Caribbean Refiners To Remain Under Pressure
BMI View: Caribbean refineries have come under considerable pressure in recent years as the shale boom has benefited the US downstream sector at the expense of the rest of the Atlantic Basin. W ith these dynamics likely to remain in place, and much of the region's refining operations vulnerable to policy changes in Venezuela, a country's whose macroeconomic outlook is fast deteriorating, we hold a cautious outlook on the Caribbean's downstream sector.
Even after a sharp reduction in the Caribbean's crude oil distillation capacity in recent quarters, we take a cautious outlook on refining activity in the region. Through the past decade, the countries with the greatest refining capacity had been the US Virgin Islands (USVI), the former Netherland Antilles, Cuba, Aruba and Trinidad & Tobago (T&T). In recent years though, we have seen a significant shift in the downstream dynamics of the entire Atlantic Basin, as the US shale boom has bolstered US refiners' margins at the expense of competitors in Europe and the Caribbean.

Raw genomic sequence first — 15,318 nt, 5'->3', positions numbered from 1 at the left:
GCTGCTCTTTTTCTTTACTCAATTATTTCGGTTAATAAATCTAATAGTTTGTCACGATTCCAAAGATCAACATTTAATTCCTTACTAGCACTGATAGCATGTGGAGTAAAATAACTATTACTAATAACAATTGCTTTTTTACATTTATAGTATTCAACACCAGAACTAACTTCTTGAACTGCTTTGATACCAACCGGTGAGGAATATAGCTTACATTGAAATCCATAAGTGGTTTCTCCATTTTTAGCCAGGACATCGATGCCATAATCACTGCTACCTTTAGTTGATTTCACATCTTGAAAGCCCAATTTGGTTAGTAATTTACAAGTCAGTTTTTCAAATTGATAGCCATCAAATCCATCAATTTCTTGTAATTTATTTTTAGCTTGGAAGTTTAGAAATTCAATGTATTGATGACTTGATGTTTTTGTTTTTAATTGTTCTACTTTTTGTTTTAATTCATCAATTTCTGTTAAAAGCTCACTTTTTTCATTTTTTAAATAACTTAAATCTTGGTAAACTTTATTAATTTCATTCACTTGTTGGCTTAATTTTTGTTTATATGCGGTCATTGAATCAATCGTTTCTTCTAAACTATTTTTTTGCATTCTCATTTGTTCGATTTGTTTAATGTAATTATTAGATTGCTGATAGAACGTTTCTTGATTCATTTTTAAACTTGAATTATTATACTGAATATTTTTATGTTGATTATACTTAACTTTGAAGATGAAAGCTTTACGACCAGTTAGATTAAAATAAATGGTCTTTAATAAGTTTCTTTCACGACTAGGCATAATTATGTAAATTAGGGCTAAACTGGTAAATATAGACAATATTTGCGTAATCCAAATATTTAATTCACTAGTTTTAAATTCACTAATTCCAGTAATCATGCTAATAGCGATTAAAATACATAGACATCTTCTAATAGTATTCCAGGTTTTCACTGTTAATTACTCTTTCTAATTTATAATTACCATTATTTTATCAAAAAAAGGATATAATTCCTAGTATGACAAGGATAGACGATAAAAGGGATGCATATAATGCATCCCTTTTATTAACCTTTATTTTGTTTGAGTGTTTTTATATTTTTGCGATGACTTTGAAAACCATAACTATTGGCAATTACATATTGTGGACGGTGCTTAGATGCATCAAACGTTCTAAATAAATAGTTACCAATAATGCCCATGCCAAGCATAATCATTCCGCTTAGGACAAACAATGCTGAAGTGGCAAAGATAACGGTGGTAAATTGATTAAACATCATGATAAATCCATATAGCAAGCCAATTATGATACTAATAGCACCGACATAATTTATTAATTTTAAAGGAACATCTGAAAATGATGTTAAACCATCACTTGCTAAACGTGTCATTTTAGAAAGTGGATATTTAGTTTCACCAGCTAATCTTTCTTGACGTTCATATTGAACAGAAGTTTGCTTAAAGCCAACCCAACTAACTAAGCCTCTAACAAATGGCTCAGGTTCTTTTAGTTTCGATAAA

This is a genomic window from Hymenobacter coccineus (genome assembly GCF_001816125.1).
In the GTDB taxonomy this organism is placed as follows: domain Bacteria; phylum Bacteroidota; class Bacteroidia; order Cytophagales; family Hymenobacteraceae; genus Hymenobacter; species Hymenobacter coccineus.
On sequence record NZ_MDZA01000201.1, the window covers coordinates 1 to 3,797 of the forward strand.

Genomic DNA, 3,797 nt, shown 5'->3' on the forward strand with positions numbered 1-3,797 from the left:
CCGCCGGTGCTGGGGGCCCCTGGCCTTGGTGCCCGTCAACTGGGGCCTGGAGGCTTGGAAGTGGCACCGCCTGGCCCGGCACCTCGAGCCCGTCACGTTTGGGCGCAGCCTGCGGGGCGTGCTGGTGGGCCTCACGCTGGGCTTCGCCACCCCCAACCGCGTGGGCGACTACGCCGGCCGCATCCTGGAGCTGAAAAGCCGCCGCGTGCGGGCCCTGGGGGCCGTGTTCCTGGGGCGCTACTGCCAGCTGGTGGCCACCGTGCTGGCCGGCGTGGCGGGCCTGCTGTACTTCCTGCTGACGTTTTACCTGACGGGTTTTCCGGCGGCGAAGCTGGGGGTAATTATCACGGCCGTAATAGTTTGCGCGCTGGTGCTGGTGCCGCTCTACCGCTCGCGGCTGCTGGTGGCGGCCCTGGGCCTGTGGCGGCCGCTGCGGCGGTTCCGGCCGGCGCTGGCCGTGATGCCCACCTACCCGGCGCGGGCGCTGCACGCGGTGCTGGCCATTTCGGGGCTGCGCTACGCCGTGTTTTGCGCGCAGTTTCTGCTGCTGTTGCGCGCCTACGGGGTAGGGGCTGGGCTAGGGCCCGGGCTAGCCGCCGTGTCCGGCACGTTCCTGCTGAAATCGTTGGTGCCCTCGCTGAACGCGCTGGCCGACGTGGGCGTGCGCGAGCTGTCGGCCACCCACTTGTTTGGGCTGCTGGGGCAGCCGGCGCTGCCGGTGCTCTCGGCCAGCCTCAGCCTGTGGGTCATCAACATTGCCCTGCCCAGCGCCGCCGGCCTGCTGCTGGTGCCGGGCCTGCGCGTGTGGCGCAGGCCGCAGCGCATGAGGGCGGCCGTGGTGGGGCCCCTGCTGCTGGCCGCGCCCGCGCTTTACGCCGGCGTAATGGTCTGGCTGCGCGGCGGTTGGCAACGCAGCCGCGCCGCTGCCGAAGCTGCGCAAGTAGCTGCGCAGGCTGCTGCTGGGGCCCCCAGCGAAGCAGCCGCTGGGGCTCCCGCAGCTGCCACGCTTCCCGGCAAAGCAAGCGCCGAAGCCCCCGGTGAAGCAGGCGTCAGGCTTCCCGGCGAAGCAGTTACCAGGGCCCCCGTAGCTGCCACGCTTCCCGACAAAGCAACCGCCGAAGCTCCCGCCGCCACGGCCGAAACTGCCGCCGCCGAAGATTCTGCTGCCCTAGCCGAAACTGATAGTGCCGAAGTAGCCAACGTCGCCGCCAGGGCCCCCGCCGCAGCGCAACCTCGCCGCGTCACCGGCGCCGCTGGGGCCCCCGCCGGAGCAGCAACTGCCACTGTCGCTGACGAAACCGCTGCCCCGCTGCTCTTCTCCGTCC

This shift has already prompted the facilities in the USVI and Aruba to close, and we see the downstream capacity of Curacao and Cuba as being largely propped up by the presence of Venezuela - an unenviable position given the unstable macroeconomic position of the oil producing giant. Finally, while we are more optimistic on the longer-term prospects of T&T's downstream segment, we believe that in the short term, the country's refinery will continue to face pressure on its margins.
|Caribbean Refiners Forced Out|
|US - Fuels Imports By Country, '000b/d (LHS) & Percent Of Total Fuels Imports (RHS)|